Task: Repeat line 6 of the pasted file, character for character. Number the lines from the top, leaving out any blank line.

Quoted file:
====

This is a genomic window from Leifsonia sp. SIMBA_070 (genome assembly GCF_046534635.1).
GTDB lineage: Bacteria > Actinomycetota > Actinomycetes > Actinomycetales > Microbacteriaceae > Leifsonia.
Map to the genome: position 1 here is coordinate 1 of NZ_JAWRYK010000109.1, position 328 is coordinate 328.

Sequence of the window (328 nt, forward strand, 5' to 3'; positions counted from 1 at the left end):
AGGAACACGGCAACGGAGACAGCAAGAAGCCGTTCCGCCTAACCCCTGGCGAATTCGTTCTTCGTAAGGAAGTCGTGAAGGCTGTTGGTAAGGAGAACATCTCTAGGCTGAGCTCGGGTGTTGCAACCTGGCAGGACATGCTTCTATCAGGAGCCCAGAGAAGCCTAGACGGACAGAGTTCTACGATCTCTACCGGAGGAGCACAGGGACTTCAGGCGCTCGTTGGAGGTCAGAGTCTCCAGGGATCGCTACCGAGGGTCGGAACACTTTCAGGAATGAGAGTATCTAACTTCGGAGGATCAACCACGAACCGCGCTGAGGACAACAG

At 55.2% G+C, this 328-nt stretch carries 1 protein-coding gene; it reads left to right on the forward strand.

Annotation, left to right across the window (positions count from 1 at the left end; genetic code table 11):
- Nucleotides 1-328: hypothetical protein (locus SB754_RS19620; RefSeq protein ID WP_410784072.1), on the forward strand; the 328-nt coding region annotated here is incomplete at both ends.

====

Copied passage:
At 55.2% G+C, this 328-nt stretch carries 1 protein-coding gene; it reads left to right on the forward strand.